Friday, July 25, 2008

Thoughts from the Orient

Edward Said’s Orientalism is a book that no one interested in the Middle East can avoid. It’s been subject to so much debate, with conflicting praise and criticism raising it up to legendary status in the academic world. Picking it up off the library shelf earlier this summer, I felt like I was holding something akin to the Holy Grail.

I’m currently two-thirds into the book. While I’m in no position to make any sort of “professional” critique of it (I don’t know anywhere near enough about the Middle East and literary criticism to do that), the book did spur some ideas, and opinions, in my head.

Said’s main argument is that Orientalism is the West’s vision of the East, or the “Orient” – a vision that is a flawed shadow of the East’s reality. In studying the Orient, Said asserts, Westerners mistook their understanding of the region for the region itself. How the West saw the Orient became the only way to see it. And since (again, according to Said) the West has long politically and culturally dominated the Orient, any Western idea or action regarding the Orient was tinged with Western superiority, imperialism and ethnocentrism.

I picked up Said’s book thinking it was going to be about somewhat tangible historical events. I realize now that it is all about representations, or how we see things.

According to Said, we all see the world through ourselves. We are all ethnocentric – perhaps a better term would be self-centric. That makes sense to me to a certain extent. Each of us, after all, could not experience the world if we had no self to experience it through. The self is our medium for experiencing the world. And obviously, one’s self is largely molded by the culture that surrounds it.

But while Said’s breakdown of the West’s views of the Orient is eye-opening, I think he puts too much emphasis on a particular culture’s domination of the individual. (By culture here I mean the “shared, learned, symbolic system of values, beliefs and attitudes that shapes and influences perception and behavior ,” in both general societies and particular institutions like academic disciplines.) The culture a person is born into, as depicted by Said, becomes an inescapable cage. Any attempt at experiencing life from a different perspective can only go so far, because in the end that person cannot truly move past the parameters of her own culture.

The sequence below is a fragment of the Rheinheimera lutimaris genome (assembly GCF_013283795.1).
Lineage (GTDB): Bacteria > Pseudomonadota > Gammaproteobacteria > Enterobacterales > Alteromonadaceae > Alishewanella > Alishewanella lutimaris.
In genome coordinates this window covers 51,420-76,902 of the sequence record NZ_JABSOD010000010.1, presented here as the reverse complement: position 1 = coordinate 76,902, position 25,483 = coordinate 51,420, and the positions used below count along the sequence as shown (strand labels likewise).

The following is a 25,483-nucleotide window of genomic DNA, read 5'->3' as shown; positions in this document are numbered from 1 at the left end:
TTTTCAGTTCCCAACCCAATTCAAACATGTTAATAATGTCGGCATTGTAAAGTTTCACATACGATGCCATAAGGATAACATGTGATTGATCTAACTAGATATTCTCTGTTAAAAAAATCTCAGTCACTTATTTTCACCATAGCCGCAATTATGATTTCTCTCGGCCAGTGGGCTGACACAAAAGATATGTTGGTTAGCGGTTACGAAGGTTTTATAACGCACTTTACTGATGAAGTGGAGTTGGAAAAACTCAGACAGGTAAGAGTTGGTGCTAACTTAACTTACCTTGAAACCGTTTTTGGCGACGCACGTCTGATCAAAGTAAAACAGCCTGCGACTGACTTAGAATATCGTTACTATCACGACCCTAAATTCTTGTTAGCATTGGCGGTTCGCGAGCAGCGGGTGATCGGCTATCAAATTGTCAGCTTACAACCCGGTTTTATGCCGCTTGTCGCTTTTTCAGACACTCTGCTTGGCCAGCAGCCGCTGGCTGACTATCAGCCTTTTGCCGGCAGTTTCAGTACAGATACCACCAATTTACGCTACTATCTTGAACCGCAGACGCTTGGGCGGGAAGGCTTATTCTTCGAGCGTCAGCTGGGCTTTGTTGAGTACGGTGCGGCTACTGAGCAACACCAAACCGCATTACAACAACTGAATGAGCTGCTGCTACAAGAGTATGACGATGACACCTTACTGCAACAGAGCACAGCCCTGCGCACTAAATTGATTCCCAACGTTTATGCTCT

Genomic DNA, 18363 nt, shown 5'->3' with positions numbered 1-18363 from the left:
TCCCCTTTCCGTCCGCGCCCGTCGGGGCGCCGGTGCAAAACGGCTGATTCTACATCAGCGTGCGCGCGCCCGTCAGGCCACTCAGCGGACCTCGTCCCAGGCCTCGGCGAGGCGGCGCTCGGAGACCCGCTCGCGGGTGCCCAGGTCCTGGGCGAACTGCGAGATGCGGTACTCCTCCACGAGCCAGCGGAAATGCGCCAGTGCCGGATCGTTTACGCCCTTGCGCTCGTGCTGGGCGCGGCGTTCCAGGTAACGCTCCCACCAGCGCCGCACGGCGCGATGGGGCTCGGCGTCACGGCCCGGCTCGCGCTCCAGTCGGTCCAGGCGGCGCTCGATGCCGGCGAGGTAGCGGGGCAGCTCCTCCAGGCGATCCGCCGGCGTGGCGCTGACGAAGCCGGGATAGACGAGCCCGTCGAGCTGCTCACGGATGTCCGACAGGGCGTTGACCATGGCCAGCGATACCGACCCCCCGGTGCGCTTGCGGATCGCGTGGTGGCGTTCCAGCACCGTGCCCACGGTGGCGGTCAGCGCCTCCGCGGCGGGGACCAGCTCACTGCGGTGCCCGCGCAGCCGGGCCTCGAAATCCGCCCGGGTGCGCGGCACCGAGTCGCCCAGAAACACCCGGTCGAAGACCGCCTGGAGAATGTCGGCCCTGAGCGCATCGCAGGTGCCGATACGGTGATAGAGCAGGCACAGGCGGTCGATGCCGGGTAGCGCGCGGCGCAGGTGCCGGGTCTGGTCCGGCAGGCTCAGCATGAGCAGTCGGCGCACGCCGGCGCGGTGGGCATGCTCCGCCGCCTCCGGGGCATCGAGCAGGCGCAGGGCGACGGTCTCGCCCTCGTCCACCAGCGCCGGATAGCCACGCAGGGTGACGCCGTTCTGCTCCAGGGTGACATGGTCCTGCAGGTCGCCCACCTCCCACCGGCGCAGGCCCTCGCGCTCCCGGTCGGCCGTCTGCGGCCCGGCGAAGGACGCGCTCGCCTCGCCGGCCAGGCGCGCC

If we take this foundation for Said’s thesis to heart, then no Western study relating to anything non-Western can be considered truly reliable or authentic. This includes Said’s own Orientalism. Because Said was, in the end, a Western educated Arab-American. He left the Middle East as a child, and most of his intellectual growth was based in the Western tradition. His Westernized upbringing, Western education and position in a Western university all made him an heir to what he believed was the West’s inescapable ethnocentrism.

I like to believe that people can move past their cultural boundaries. Maybe that’s naïve, a characteristic of my youthful idealism. But as an Arab American living in the Middle East, especially one who is studying the Middle East through the American university system, I need to believe it’s possible. But that’s a whole other discussion.

Till the next post!


sherine said...
This comment has been removed by the author.
sherine said... tempted to pick up the book myself, but i got my own bundle of books to finish before next semester!

i love what you said about how we see the world through ourselves.very true. we all perceive things differently, the more differently, the more distant we are from one another.
i guess that's where the saying, "if you can't change the world, change your world" comes from.
who we are defines our world.beautiful.

nice insight Nour! thanks for sharing!

let us know about the ending!

nkaravatos said...